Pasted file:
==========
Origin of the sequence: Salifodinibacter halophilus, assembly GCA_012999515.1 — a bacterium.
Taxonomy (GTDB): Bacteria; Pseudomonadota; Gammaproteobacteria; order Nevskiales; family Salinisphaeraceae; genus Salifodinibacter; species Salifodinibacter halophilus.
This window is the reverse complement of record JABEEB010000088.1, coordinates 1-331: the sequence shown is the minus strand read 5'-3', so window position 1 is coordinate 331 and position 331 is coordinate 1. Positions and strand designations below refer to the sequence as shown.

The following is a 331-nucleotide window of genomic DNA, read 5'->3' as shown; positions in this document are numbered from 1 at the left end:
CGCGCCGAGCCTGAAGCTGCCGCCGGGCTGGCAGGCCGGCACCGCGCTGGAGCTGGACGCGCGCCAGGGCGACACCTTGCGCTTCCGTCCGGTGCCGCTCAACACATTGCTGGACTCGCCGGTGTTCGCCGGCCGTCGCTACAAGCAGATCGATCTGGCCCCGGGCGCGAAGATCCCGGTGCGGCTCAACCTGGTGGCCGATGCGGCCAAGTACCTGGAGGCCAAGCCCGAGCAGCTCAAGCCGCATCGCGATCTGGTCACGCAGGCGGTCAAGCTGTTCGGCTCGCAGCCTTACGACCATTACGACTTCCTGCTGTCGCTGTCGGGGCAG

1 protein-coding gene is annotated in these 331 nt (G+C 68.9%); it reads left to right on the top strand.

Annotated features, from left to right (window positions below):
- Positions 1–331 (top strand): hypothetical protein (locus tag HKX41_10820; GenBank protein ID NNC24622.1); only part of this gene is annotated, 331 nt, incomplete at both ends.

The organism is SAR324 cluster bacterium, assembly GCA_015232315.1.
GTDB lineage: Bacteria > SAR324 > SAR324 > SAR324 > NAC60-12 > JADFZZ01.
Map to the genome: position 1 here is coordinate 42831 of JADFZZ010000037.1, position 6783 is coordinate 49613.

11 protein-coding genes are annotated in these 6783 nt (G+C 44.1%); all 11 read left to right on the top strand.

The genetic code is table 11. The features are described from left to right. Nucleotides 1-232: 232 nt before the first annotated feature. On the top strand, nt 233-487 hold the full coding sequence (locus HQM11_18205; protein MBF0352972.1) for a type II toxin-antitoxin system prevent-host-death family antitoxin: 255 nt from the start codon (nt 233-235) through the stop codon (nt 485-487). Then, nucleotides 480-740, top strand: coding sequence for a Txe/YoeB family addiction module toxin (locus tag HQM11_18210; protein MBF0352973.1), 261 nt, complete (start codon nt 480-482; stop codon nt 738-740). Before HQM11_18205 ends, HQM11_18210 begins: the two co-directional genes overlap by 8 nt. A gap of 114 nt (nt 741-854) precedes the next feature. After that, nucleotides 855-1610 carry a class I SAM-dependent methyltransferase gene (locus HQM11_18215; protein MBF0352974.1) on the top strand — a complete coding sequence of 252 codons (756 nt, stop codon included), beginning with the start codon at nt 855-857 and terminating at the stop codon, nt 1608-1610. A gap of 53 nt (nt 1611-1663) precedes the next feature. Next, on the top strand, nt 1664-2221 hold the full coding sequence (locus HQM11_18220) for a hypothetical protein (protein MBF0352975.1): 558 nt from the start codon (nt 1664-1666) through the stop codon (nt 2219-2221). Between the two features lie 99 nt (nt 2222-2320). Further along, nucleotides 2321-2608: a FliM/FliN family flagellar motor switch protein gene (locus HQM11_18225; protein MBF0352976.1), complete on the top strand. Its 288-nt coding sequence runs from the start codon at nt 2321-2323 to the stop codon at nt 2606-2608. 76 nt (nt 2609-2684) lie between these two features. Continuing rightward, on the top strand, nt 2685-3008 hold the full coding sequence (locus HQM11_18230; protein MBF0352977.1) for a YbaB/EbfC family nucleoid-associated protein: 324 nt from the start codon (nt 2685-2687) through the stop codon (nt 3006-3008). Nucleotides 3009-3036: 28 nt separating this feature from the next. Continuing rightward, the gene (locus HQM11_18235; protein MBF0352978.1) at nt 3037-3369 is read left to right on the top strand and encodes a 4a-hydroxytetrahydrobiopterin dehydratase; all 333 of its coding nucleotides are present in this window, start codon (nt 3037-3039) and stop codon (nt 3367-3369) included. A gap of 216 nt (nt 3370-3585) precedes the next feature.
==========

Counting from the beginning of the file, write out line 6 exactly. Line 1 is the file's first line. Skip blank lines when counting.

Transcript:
1 protein-coding gene is annotated in these 331 nt (G+C 68.9%); it reads left to right on the top strand.